Archive for September, 2011

A bath that changed history

Craig asks if Constans II ever defeated the Arabs in pitched battle, and- if he hadn’t been killed in his bath- would he have completed the conquest of the Duchy of Benevento.

Constans II took the throne when he was 11 so the early victories of his reign- the brief reconquest of Alexandria and several naval battles- can’t really be credited to him.  But he was a quick learner and a talented general.  At the age of 21 he personally led the eastern army into Armenia and drove the Arabs out.  Five years later they were back and he repeated the feat in a quick campaign.  By this time the Arab world was in the midst of a civil war and the worried Caliph bought a treaty with the promise of 1,000 gold pieces, a horse, and a slave for each day that Byzantium kept the peace.

Constans took the breathing room to reorganize his army and consolidate the weakened provinces.  His most immediate concern was money.  The imperial army had a serious morale problem.  It showed a disturbing tendency to disintegrate in the east and revolt in the west- largely because its pay was so far in arrears.  To fix the problem Constans had to control North Africa- where most of the surplus revenue came from- and that meant moving his center of operations closer to the threatened province.  He transferred the government from Constantinople to Syracuse in Sicily and started to build up an army.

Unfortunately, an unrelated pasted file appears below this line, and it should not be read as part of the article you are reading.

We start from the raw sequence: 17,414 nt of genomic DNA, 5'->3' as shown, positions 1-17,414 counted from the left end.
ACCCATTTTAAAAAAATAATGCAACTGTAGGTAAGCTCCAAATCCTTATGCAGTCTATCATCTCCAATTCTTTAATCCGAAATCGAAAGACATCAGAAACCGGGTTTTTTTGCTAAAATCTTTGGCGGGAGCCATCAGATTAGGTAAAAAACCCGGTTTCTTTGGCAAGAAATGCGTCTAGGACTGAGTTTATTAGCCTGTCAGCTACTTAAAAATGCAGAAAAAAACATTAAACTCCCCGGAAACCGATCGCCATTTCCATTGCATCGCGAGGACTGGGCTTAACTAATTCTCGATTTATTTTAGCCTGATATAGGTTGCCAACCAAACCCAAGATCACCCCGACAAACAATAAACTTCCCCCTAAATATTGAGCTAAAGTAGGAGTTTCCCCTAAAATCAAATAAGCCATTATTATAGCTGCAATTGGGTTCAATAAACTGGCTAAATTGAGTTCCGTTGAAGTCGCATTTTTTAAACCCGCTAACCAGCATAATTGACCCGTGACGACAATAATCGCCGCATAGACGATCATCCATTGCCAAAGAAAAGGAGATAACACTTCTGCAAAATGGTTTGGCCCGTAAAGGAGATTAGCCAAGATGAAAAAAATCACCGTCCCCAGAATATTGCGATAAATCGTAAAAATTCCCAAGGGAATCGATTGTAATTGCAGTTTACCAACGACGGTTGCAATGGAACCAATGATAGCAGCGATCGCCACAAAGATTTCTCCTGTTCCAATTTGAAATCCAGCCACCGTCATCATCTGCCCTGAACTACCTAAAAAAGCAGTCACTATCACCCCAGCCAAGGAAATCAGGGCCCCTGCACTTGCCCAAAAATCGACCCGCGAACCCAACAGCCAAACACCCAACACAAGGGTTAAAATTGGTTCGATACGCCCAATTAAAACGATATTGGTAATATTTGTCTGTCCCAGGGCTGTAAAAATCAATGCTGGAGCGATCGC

It wasn’t a popular move, but the emperor was determined.  No less than three full-blown revolts broke out- one involving virtually the entire eastern army allied with the Caliphate and marching on Constantinople- but Constans refused to budge.  Ultimately of course, this resulted in his embarrassing assassination.  But if he had avoided that fatal bath would he have conquered the Duchy of Benevento?  I don’t think so.  His primary concern was with Africa.  He attacked Benevento when he reached Italy for two reasons- to dissuade the Lombards from attacking him and to keep the surrounding Italians loyal.  He had done much the same against the Slavs in the Balkans- successfully weakening them to neutralize a threat instead of outright conquest.

The man had a sensible plan and may even have had the skills to carry it out.  (more about that here) Unfortunately, thanks to a soap dish, unfairly high taxes, and a disgruntled chamberlain, he never had the chance to carry it out.

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